Mortality after pulmonary embolism in patients with diabetes. Findings from the RIETE registry

Eur J Intern Med. 2019 Jan;59:46-52. doi: 10.1016/j.ejim.2018.08.001. Epub 2018 Aug 9.

Abstract

Background: Among patients presenting with pulmonary embolism (PE), those with diabetes are at increased risk to die than those without diabetes. The reasons have not been identified. We used the RIETE (Registro Informatizado Enfermedad Trombo Embólica) database to compare the mortality rate and the causes of death during anticoagulation in patients with PE according to the presence or absence of diabetes.

Methods: A matched retrospective cohort study from consecutively enrolled patients in RIETE, from 179 hospitals in 24 countries. For each patient with diabetes we selected two patients with no diabetes matched by age, sex and year of diagnosis of the PE.

Results: As of September 2017, there were 2010 PE patients with diabetes and two age-and-gender matched controls. Mean age was 74 ± 11 years, 46% were men. Patients with diabetes were more likely to have co-morbidities, to be using antiplatelets and to have more severe PE. During anticoagulation (median, 219 days), patients with diabetes had a higher mortality (hazard ratio [HR]: 1.45; 95% confidence intervals [CI]: 1.25-1.67) and a higher rate of arterial ischemic events (HR: 2.89; 95%CI: 1.71-4.94) than those without diabetes. On multivariable analysis, diabetes was not associated with an increased risk for death (HR: 1.26; 95%CI: 0.97-1.63). We also failed to find differences according to the use of antiplatelet drugs concomitantly.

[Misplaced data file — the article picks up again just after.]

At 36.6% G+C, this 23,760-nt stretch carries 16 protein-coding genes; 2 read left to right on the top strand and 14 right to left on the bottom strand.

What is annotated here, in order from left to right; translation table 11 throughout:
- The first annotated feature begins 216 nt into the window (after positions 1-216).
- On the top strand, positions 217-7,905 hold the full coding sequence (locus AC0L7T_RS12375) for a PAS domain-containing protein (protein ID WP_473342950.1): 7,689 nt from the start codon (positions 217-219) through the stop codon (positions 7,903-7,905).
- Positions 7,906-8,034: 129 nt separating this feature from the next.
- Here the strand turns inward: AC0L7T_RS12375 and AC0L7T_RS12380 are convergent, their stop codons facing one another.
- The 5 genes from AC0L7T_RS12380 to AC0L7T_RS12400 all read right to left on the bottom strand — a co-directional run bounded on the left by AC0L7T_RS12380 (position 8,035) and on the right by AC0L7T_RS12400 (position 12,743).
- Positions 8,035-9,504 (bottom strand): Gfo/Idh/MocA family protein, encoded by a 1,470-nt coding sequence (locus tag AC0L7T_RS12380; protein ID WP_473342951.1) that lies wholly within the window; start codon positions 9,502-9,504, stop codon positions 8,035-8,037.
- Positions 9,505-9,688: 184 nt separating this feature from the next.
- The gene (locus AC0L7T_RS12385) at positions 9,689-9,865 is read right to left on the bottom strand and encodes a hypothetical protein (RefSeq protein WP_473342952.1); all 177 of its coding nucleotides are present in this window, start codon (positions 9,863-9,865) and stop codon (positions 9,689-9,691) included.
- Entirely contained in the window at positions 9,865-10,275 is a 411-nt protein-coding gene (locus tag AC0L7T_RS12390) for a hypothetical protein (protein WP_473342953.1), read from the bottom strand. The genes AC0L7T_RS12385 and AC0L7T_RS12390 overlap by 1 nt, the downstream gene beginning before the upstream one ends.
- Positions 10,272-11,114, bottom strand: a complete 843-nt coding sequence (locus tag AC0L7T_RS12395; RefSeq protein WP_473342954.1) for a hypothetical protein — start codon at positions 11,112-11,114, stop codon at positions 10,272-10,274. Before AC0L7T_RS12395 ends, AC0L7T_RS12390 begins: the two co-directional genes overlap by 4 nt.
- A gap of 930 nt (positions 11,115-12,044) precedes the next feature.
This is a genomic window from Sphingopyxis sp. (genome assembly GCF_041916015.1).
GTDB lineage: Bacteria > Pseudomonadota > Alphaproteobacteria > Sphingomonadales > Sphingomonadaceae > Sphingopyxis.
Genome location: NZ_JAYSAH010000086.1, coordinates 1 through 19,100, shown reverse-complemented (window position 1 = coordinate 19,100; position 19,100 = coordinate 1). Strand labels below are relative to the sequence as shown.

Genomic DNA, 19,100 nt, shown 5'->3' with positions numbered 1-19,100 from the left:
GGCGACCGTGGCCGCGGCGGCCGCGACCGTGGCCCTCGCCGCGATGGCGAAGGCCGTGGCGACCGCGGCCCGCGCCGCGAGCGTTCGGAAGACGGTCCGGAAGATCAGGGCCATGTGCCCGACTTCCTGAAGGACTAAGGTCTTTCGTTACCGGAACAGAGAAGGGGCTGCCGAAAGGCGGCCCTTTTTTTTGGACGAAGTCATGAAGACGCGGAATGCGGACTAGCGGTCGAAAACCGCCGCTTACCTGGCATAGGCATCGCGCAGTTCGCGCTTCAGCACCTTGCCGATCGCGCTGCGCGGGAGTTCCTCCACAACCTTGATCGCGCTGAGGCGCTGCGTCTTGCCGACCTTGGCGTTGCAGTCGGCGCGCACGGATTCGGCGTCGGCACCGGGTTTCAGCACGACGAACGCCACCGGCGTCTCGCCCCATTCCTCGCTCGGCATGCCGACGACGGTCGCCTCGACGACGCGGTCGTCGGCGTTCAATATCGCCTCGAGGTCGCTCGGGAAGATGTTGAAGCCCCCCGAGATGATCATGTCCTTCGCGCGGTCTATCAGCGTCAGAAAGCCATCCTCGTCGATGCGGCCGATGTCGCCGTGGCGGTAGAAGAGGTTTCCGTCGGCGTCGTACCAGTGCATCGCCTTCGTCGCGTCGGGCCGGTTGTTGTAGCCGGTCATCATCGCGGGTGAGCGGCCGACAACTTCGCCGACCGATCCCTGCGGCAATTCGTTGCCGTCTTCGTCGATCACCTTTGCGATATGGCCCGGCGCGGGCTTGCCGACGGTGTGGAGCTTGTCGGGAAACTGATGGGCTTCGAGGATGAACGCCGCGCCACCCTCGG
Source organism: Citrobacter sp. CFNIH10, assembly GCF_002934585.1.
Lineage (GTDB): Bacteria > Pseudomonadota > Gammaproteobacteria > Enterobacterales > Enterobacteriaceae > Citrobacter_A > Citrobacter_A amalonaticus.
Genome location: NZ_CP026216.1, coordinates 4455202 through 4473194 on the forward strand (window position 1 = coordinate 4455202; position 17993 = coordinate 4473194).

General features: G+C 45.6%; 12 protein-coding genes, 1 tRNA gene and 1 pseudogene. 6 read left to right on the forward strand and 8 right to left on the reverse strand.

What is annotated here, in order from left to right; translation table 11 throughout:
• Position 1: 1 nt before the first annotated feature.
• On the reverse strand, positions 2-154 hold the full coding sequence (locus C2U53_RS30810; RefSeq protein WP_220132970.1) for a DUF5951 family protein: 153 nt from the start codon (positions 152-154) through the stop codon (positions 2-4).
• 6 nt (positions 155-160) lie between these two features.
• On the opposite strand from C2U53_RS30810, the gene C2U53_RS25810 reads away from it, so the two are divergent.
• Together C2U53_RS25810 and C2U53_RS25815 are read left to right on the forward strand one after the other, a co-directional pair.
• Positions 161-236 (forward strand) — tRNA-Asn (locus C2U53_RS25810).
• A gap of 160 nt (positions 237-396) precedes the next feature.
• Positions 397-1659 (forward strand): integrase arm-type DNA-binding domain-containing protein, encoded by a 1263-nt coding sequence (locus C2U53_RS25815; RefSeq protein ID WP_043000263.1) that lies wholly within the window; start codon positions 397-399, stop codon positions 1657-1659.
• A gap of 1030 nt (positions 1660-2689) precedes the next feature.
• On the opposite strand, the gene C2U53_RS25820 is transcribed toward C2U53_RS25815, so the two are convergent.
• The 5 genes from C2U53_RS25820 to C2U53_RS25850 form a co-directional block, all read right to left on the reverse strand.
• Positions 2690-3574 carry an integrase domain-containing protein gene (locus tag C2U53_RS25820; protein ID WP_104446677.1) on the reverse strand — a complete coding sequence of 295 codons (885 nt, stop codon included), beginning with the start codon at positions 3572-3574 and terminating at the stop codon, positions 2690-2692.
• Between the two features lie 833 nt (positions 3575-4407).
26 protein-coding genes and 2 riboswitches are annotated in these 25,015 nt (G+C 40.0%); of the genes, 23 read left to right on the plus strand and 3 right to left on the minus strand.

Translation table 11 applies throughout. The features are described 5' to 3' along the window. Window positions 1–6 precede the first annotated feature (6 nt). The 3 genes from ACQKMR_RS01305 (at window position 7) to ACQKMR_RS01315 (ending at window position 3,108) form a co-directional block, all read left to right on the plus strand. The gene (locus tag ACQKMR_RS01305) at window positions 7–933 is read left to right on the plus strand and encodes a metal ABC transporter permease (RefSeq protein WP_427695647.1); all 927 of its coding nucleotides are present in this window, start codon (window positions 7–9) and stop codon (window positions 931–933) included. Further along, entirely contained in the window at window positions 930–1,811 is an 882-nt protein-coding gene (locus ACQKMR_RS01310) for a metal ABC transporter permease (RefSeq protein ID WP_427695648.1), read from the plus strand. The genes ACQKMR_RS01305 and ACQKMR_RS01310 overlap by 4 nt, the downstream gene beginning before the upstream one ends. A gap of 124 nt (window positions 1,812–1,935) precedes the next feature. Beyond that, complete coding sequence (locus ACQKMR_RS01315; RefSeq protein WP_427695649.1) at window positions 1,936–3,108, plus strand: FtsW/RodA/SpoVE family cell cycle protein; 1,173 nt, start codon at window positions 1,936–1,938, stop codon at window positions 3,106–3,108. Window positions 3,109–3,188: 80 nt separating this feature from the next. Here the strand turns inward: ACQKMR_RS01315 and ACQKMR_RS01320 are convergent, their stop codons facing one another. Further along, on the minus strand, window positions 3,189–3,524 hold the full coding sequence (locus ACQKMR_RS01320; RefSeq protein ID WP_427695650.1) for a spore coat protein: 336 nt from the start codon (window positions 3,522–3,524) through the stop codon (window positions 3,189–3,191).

Conclusions: In our cohort of patients with PE, diabetes was not an independent predictor for death. The influence of arterial events or antiplatelet drugs (if any) was low.

Keywords: Cardiovascular events; Comorbidity; Mortality; Pulmonary embolism; Type 2 diabetes mellitus.

Publication types

  • Multicenter Study
  • Observational Study

MeSH terms

  • Aged
  • Aged, 80 and over
  • Cause of Death
  • Diabetes Mellitus, Type 2 / complications*
  • Female
  • Humans
  • International Cooperation
  • Logistic Models
  • Male
  • Middle Aged
  • Platelet Aggregation Inhibitors / therapeutic use*
  • Pulmonary Embolism / drug therapy*
  • Pulmonary Embolism / mortality*
  • Registries
  • Retrospective Studies

Substances

  • Platelet Aggregation Inhibitors